Causes and signs of Cushing’s syndrome

Hormonal balance is one of the fundamental factors, which helps maintain your health and performance.

Endocrine system involves several glands that work together and create different hormones. Errors in their functioning may lead to serious consequences.

We all know that changes in reproductive and thyroid hormones may cause a lot of harm to our body. But these are not the only problems.

Have you ever heard about small adrenal glands, located at the top of each kidney? They normally produce cortisol, which is known as stress-hormone.

In fact, this chemical plays a great role in various processes, such as maintaining blood pressure, decreasing immune inflammatory activity, metabolizing nutritive elements and regulating insulin effects.

Adrenal glands don’t work independently. Chain of reactions occurs in the brain parts, called the hypothalamus and the pituitary gland that influences on the amount of cortisol, released into the bloodstream.

If your body is exposed to excessively high levels of cortisol for a long time, you may get hypercortisolism. This condition, commonly known as Cushing’s syndrome, usually affects people between their 20 and 50 years old.

Those, who suffer from this hormonal disorder, often experience these signs and symptoms:

#1. Weight gain – Cushing’s syndrome commonly becomes apparent in upper body obesity, fatty deposits around the neck, shoulders and face (moon face). Sometimes fat accumulates on the back between the shoulders, forming a hump.

#2. Thin skin – you may notice that skin becomes fragile, heals slowly and bruises easily.

#3. Striae – pink and purple stretch marks may appear on the belly, breasts, arms and buttocks.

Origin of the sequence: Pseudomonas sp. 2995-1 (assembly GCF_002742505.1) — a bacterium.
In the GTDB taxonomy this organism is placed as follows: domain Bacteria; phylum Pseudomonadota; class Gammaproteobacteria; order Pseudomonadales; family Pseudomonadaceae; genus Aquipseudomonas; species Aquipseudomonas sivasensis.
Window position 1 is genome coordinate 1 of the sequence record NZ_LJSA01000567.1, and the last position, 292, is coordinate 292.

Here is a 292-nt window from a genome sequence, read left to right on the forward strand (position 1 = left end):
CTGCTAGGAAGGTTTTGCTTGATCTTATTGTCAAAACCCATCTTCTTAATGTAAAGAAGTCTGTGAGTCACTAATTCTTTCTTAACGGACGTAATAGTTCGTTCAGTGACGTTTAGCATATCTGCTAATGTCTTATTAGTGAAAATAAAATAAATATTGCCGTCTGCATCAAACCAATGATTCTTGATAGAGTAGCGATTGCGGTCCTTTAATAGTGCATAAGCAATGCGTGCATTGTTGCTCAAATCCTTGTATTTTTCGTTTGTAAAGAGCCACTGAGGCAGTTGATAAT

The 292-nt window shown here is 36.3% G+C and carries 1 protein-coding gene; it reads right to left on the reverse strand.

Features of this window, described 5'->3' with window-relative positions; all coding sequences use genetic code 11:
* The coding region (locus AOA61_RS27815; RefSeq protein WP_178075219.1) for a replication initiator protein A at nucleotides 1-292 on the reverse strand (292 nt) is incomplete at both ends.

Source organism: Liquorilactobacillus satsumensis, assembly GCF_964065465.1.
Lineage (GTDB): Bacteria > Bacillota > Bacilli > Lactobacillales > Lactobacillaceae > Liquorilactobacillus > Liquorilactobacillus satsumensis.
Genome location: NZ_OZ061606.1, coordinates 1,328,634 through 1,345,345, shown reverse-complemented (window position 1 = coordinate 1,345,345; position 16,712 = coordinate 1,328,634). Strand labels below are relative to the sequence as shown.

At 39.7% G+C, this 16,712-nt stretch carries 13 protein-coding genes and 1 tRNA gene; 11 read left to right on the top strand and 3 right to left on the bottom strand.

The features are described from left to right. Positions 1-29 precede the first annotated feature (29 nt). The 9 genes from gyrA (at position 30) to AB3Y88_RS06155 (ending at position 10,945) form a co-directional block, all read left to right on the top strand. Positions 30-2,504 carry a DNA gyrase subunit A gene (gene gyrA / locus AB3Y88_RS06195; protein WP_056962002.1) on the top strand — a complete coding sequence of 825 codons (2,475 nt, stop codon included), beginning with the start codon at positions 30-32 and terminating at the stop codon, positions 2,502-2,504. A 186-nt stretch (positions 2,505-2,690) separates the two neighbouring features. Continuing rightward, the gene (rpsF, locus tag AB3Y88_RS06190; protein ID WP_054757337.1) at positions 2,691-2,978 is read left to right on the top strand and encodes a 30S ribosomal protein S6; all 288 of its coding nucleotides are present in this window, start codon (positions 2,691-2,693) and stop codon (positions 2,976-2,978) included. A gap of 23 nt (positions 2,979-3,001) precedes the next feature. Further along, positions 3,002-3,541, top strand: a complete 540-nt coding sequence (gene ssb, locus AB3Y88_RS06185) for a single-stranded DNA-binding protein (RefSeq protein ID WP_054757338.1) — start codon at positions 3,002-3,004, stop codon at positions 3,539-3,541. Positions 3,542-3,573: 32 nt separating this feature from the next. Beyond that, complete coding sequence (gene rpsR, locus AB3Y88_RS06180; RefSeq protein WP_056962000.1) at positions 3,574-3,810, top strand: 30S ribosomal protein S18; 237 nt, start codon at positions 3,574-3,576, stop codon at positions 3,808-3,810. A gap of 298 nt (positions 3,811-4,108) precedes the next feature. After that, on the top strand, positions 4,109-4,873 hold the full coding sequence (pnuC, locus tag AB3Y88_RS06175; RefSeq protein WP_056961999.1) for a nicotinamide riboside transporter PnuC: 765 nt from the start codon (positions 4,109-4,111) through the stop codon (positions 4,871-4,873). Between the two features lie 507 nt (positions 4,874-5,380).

#4. Excessive hair growth – women, whose bodies contain too much cortisol, often have thick and dark hair on the chest, face and abdomen. This abnormality is medically called hirsutism.

#5. Menstrual irregularity – hormonal imbalance may also affect your periods, making them irregular or absent at all.

#6. Low libido in men – it’s not uncommon that men with Cushing’s syndrome lose desire for sex and suffer from erectile dysfunction.

#7. Muscle weakness – too high cortisol may be responsible for extreme exhaustion and muscle weakness.

#8. Moodiness – people with this endocrine disorder may become extremely irritable, anxious and depressed. It may be very difficult for them to stay concentrated and control emotions.

In the majority of cases, Cushing’s syndrome develops as a result of taking glucocorticoid medications, like prednisone. These steroid hormones may be prescribed for treating rheumatoid arthritis, asthma and high number of other inflammatory disorders. Medical professionals may also recommend them after transplantation to prevent rejection.

Prednisone, dexamethasone and other corticosteroids act in your body like cortisol.

If general amount of steroids raises too high, you may notice symptoms of Cushing’s syndrome.

It’s also completely possible that your body may start to produce excessive cortisol by its own.

Benign tumor in the part of the brain, called pituitary gland, may sometimes stimulate your adrenal glands to produce surplus of cortisol. Doctors call this form Cushing’s disease (not syndrome).

In rare cases, tumor may grow outside of brain, but secrete adrenocorticotropin hormone, normally released by pituitary gland. As a result, adrenals get additional stimuli to make cortisol.

Although Cushing’s syndrome is not inherited disorder, tendency to develop endocrine tumors may run in families.

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